Suppose we use a trigger to execute 10 jobs at the same execution time.
In orchestrator the first job is put in running state and the rest in pending state.
The trigger was set to stop scheduling the job after 3 hours.
If the job in the running state is delayed for any reason, Orchestrator stops and kills the job.
So what happens is that the other 9 pending jobs are finished because the time elapsed since the start time of the trigger elapsed more than 3 hours.
This is a big problem, because there should be an option so that the configured time to end execution of a scheduled job only starts counting when the status is running.
The reason why setting multiple jobs to run at the same time is very simple. These jobs do not have a fixed completion time. It can be 10 minutes or 30 minutes. The only thing we know for certain is that the 10 jobs never exceed 3 hours in total, when they all finish successfully.
We want to optimize the triggers and this is a very good practice but orchestrator does not allow it for the reason that I have commented.
If you want that instead of setting the end time for trigger. Why dont you use queue triggers and add 10 items to queue so that bots will stop only after completing all the 10 items
And the trigger also will happen only when queue items are added
And for adding queue items you can just set one trigger to add all items to queue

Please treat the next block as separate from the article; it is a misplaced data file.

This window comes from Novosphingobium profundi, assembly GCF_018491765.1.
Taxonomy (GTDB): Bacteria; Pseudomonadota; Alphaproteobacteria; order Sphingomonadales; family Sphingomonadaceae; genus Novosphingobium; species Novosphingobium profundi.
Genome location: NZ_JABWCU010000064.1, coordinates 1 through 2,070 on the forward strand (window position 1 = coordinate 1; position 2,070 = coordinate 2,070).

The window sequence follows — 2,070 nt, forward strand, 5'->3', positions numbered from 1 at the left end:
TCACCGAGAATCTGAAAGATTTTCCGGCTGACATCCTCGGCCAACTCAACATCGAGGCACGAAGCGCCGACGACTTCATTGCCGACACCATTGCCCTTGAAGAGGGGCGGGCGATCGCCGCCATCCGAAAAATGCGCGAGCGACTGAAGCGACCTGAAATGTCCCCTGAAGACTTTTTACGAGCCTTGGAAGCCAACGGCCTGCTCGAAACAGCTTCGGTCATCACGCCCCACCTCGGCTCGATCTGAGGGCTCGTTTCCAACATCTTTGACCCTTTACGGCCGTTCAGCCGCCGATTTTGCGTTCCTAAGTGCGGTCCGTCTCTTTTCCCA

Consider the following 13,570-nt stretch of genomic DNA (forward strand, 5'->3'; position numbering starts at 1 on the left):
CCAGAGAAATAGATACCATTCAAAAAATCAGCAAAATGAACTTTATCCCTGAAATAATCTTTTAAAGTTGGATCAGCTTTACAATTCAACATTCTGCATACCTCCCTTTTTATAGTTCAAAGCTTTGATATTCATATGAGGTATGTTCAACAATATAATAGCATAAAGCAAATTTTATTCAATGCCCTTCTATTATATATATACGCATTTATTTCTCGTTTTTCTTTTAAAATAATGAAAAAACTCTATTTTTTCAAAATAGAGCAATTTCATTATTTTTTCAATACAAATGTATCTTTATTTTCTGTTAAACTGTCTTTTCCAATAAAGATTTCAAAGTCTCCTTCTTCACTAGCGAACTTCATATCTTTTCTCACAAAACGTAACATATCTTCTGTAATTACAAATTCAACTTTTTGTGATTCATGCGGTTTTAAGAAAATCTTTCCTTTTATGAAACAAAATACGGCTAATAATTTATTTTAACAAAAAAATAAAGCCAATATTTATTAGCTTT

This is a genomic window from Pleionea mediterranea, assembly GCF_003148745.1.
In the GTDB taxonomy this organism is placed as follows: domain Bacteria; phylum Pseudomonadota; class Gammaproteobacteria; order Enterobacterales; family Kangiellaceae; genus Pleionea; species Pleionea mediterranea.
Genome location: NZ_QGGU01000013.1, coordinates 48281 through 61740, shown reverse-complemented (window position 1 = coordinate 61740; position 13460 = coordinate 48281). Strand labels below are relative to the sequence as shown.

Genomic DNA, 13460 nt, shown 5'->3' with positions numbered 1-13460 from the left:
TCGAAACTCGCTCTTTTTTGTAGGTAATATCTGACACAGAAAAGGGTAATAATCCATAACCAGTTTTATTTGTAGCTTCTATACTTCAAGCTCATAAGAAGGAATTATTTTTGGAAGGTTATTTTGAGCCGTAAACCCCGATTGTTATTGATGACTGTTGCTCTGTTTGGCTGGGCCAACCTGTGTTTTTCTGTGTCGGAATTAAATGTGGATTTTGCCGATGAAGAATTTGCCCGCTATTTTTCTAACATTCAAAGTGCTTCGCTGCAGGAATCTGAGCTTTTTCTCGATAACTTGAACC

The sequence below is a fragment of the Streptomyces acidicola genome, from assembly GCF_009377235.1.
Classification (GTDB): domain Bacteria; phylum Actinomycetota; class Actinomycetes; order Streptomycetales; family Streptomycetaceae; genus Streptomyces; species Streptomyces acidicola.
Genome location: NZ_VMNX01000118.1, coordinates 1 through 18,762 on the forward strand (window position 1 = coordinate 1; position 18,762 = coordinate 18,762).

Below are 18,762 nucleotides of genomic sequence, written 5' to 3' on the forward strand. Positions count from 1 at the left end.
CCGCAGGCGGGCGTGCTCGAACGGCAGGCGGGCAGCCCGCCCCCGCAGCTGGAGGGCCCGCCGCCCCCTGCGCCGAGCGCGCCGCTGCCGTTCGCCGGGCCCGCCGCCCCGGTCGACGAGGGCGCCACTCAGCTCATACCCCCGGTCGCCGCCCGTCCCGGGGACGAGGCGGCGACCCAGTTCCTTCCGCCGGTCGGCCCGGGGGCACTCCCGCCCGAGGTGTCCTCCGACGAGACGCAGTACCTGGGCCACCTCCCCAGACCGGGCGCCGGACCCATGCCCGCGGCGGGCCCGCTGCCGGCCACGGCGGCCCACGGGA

When I create a new queue-based trigger, I can only specify a process name only.
If I create 10 queue triggers, each with a process name, executing them all at the same time does the same thing as the time-based triggers.
I’m back with the same problem.
I want to schedule a task to run several processes at the same time, but the time configured to end or kill the process name only starts counting when the job in orchestrator status is running.
These processes are independent and complex projects that do different things. They are published as processes.
Okay now got your issue. SO you have 10 different processes and 10 triggers are given with start and end times as same on same bot… SO all start and stop at same time but if first bot takes more all will be closed.
So for this. I believe you wont have any solution directly using orchestrator. You have to save the start time of the bot from your process it self and check for 3 hours completion and stop the bot accordingly
Then you wont be configuring when to stop. You will configure only start in trigger and the stop of bot is counted from start time of the bot when it actually starts in the machine
Thanks for the reply.
Now you know my problem.
Your solution requires modifying all my processes and managing numerous activities and logics to achieve the same effect.
There are times when the delay is caused by unexpected behavior of the bot. For example, in web page automations, new situations or loops that make the process enter a loop, etc.
It would be much more effective, clean and safe, to have an argument or question in orchestrator that allows starting the completion timer only when it is in the running state. Maybe the developers will keep it in mind for future versions.
Greetings and thanks for your interest.
Agree with your point that it helps.
Yes we need to modify each process but the logic or managing numerous activities is not something that we need to do. There are only 2 steps
- Save the start time of bot in a variable
- Where you see send stop signal in the Get transaction data and in Initialization include one more condition to check if the saved time and current time difference is 3 hours or more